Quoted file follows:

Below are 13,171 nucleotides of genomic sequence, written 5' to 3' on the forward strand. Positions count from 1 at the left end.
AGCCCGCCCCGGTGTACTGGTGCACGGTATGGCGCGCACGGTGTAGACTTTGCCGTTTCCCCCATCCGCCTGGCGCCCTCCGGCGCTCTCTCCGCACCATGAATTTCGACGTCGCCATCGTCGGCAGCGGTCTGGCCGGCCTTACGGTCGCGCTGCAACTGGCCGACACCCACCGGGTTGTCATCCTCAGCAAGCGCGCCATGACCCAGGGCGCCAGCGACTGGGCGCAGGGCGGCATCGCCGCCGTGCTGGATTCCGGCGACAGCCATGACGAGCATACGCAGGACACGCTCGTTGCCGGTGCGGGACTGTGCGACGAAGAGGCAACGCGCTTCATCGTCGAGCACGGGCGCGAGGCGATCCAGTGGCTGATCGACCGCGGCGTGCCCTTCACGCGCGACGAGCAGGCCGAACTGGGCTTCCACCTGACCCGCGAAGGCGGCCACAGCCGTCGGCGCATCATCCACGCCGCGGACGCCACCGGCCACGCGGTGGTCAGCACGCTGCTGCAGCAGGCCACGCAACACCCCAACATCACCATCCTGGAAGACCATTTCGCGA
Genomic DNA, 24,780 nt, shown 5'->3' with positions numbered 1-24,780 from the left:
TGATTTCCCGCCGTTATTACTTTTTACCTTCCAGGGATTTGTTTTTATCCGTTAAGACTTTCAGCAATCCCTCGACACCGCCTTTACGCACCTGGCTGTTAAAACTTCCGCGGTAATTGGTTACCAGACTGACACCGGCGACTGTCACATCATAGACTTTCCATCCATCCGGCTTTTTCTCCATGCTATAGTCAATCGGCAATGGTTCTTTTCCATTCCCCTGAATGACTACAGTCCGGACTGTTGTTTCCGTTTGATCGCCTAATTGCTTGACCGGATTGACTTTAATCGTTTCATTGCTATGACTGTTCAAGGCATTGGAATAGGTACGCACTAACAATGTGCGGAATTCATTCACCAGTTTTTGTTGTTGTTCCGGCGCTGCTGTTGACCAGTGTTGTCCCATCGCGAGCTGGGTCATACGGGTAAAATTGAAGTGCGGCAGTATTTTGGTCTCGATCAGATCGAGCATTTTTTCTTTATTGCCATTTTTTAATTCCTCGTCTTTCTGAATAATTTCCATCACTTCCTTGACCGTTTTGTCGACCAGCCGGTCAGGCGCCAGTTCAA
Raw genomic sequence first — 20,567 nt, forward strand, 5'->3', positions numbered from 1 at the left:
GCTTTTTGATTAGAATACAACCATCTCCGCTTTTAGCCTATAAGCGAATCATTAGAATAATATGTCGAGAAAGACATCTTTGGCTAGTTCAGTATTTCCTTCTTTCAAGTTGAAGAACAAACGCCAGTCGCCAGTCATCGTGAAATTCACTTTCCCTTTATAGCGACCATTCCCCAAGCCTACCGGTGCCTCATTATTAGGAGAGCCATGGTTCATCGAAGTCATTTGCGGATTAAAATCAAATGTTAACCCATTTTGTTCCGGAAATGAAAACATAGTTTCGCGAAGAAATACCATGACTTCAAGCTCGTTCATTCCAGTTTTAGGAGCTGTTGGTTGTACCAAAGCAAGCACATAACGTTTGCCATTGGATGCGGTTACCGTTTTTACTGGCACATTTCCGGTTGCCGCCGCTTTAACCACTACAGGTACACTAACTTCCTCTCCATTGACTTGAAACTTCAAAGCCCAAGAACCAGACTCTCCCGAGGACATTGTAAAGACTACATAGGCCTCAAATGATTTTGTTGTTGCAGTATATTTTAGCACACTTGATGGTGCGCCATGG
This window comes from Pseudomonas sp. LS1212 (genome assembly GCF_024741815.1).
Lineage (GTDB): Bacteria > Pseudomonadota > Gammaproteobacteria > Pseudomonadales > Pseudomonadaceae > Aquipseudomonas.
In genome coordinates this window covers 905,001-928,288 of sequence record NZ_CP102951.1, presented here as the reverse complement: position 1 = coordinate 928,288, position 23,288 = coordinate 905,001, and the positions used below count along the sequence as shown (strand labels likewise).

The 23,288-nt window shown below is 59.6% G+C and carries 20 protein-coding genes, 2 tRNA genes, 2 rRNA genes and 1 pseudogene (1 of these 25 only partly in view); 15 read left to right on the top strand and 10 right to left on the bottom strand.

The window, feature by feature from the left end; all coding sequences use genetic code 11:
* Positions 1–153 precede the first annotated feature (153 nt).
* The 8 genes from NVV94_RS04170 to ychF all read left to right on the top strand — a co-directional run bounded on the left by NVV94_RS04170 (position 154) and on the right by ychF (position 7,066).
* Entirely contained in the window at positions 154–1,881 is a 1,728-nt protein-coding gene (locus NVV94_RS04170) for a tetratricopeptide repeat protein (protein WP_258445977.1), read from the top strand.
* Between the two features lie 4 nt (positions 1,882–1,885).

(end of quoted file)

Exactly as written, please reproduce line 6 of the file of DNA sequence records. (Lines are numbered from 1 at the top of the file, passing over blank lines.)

GCTTTTTGATTAGAATACAACCATCTCCGCTTTTAGCCTATAAGCGAATCATTAGAATAATATGTCGAGAAAGACATCTTTGGCTAGTTCAGTATTTCCTTCTTTCAAGTTGAAGAACAAACGCCAGTCGCCAGTCATCGTGAAATTCACTTTCCCTTTATAGCGACCATTCCCCAAGCCTACCGGTGCCTCATTATTAGGAGAGCCATGGTTCATCGAAGTCATTTGCGGATTAAAATCAAATGTTAACCCATTTTGTTCCGGAAATGAAAACATAGTTTCGCGAAGAAATACCATGACTTCAAGCTCGTTCATTCCAGTTTTAGGAGCTGTTGGTTGTACCAAAGCAAGCACATAACGTTTGCCATTGGATGCGGTTACCGTTTTTACTGGCACATTTCCGGTTGCCGCCGCTTTAACCACTACAGGTACACTAACTTCCTCTCCATTGACTTGAAACTTCAAAGCCCAAGAACCAGACTCTCCCGAGGACATTGTAAAGACTACATAGGCCTCAAATGATTTTGTTGTTGCAGTATATTTTAGCACACTTGATGGTGCGCCATGG